By Ruth Arendse
Four hundred years of Roman occupation transformed dietary and eating habits in Britain.
Roman ideas of food and cookery were among other aspects of classical life that reached Britain. Britons were introduced to Mediterranean herbs, Oriental spices, olive oil, wine, sophisticated utensils and fine pottery and speciality foods such as liquimen, an important
condiment that took the place of salt in many dishes.
The Romans prepared liquimen, or garum, from small red mullet, sprats, anchovies, mackerel and the like, which were mixed with the entrails of larger fish. It was salted and put in a vessel to lie in the sun. After a while, the concentrated juice was removed, sieved and stored in an earthenware amphora.
Exotic Oriental spices played an important part in Roman cuisine. Trading stations as far away as the coast of India acted as entrepots for the spices of India, Malaysia and China
which now reached Britain in plentiful supply. Hot spices were valued as medicinal drugs as
well as seasonings. In food, they performed a double function, first stimulating the appetite and then aiding digestion.
Pepper was the most important spice. It was added to everything, dishes sweet or savoury. Ginger was the next most popular spice.
Saffron crocuses were raised in the Mediterranean. The dried stigmas were used to give colour and flavour to Roman sauces and spiced wines.
The rapid occupation of lowland Britain brought Roman farming practices to the country. New
animals were introduced and the existing livestock cared for more scientifically. Beef, then pork, was the preferred meat of the army, and lard was part of the legions' daily rations. Domestic fowl became more plentiful.
Pheasant, peacock, guinea fowl and partridges were brought to Britain and reared intensively.
Sheep and goats were milked and the sheep also supplied wool for textiles.
Boiled or roasted birds were served with well - spiced sauces. The sauces were either
prepared separately or made by thickening the seasoned cooking liquor from the bird.
A typical Roman stuffing for a chicken was pepper, lovage, ginger, chopped meat, boiled
spelt - grits, a shredded brain, eggs, liquimen, oil, peppercorns and pine kernels.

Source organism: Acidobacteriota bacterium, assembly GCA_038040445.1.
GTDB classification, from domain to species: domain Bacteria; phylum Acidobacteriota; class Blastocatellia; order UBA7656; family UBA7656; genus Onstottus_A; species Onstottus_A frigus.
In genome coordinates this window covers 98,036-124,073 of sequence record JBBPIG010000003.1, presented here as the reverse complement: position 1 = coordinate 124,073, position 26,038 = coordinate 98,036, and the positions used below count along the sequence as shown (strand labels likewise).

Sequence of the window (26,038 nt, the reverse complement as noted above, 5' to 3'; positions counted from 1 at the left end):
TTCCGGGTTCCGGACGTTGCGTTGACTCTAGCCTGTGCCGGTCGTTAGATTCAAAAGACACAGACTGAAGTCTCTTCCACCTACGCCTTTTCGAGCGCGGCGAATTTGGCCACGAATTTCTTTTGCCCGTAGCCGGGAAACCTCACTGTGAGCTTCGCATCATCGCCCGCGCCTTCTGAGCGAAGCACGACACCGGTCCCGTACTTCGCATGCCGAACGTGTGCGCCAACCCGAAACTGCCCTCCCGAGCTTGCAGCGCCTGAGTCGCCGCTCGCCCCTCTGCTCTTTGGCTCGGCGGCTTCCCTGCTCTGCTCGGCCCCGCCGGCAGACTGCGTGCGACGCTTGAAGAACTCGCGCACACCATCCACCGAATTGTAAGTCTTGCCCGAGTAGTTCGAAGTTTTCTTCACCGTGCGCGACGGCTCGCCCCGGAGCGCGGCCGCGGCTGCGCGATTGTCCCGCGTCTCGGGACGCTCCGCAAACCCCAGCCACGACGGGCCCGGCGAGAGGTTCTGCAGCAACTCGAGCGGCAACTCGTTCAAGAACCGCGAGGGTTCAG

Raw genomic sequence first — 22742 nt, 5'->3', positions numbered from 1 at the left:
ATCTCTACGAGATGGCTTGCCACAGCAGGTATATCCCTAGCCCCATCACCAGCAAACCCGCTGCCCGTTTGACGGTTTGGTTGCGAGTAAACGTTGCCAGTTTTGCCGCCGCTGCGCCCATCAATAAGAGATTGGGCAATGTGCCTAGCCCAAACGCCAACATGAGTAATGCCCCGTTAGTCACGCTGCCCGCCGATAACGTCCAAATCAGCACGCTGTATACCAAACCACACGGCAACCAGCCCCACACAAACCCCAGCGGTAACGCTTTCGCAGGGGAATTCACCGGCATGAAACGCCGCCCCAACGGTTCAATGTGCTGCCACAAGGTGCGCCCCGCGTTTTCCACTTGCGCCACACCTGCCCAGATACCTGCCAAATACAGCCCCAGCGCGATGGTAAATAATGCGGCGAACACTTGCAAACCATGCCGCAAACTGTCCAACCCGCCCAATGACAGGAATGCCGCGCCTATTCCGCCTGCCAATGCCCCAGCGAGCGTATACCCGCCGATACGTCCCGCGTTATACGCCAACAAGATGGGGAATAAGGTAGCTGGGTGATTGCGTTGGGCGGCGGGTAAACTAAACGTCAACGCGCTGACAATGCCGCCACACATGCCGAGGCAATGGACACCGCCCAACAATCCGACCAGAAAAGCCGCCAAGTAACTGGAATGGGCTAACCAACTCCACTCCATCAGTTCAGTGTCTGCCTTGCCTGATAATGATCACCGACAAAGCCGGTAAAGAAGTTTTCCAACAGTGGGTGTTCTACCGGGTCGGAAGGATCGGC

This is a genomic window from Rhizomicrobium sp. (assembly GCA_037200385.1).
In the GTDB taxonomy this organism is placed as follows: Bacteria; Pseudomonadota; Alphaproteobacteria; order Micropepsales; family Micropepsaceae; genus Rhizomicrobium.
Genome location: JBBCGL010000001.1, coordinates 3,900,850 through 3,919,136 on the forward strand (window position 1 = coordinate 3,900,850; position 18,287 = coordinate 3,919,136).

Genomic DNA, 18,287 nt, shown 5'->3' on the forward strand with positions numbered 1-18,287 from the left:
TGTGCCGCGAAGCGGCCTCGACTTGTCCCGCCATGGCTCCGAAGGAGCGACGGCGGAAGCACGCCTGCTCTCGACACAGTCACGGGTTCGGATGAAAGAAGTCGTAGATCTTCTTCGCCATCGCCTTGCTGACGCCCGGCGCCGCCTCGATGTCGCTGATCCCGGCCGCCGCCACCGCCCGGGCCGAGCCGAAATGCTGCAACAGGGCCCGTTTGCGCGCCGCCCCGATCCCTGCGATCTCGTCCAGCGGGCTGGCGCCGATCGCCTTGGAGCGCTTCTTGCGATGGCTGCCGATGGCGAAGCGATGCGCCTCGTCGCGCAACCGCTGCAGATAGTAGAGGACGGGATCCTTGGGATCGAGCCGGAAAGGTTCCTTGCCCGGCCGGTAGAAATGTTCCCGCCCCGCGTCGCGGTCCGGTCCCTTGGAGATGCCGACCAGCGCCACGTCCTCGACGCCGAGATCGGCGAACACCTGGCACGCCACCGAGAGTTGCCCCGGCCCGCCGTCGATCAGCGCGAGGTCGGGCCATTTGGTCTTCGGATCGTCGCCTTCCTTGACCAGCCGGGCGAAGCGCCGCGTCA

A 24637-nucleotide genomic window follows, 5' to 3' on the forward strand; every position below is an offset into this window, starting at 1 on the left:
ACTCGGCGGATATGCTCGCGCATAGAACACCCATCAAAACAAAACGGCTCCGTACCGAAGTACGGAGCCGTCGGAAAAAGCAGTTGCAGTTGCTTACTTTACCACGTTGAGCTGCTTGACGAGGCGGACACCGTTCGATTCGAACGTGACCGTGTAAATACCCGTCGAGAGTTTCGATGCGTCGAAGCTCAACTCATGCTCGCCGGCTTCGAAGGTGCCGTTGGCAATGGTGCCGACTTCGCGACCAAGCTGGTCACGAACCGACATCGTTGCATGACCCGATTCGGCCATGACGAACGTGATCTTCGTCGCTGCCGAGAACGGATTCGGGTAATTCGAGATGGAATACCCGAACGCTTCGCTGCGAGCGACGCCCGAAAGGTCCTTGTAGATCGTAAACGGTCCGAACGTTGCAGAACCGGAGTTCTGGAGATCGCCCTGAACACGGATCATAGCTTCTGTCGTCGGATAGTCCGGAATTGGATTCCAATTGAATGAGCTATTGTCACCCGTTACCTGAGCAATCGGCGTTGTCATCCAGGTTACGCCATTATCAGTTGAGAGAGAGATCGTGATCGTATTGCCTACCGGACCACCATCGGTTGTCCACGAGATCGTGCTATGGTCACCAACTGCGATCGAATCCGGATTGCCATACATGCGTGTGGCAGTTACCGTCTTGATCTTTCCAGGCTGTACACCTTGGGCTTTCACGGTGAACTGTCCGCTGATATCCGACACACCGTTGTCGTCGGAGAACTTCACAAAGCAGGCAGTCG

Rabbits were brought over from Spain by the Romans. Two other animals enjoyed by the Romans were the dormouse and the snail. The taste for
the dormouse died when the
Roman Empire declined. The Roman snail is still popular in France and Italy. Indigenous
roe and red deer, wild oxen and pigs roamed the countryside and woodlands. The game
was either roasted or boiled in seawater and served with highly flavoured sauces. Apicius, the
author of a collection of recipes written in the fourth century. recommends Jericho dates,
dried damsons or prunes as the ingredients of such sauces. We know from this author that the
preference for a sweet, fruity sauce with game goes back to at
least the first century AD.
Smaller birds like thrushes were added to dishes of many ingredients along with sausages,
pieces of liver and brain from larger creatures, vegetables pulses and herbs. Duck was
stewed in a broth and served separately with boiled turnips. Parallels can be found for this
Roman dish in the Elizabethan English recipe ' To boil a duck with turnips '.
Honey was the universal sweetener. Sugar cane from India was not unknown. It was used as a medicine. Under
Roman rule, the native British population followed age-old
traditions of beekeeping. Honey was used in salad dressings and sauces containing vinegar to
correct the excessive sharpness. Honey was used as a preservative for fresh fruit, vegetables and
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The Romans introduced their bread ovens into Britain. The usual kind was the fixed
with a domed roof of rubble and tiles and a flue in front. Wood or charcoal was burnt
inside for a time and then raked out so that bread and cakes could be baked in the
heated chamber. The Romans liked their whiteness in bread and even adulterated their
flour with chalk to enhance its appearance. 'To know the colour of one's bread' was their
expression for knowing one's place, and the lowlier the place the darker the bread.
Roman cheese makers were the first to use lamb or kids' rennet for the curdling of fresh
milk. The juice of wild thistle or other plant coagulants was also used for this purpose. A
little rennet was added to a pail of milk and left to thicken in a warm place. When it was
sufficiently solid it was drained in a wicker basket or mould, with weights above it to press
out the whey. It was then salted and compressed and allowed to dry, with further salting to press
out the moisture, in a shady place for nine days and finally the cheese was stored inside.
Cream cheeses and curd cheeses were also made. Milk was poured into shallow pottery
bowls to curdle. When the whey was poured off the curd forming bacteria was retained
from one cheese-making day to the next, obviating the need for rennet. Cream cheese is
made in a similar way in parts of France today.
So, what did the Romans ever do for us!
Discover more by reading C Anne Wilson's book Food & Drink in Britain : from the Stone
Age to the 19th Century. Ruth is head chef at Shampers in the West End and lives in Stoke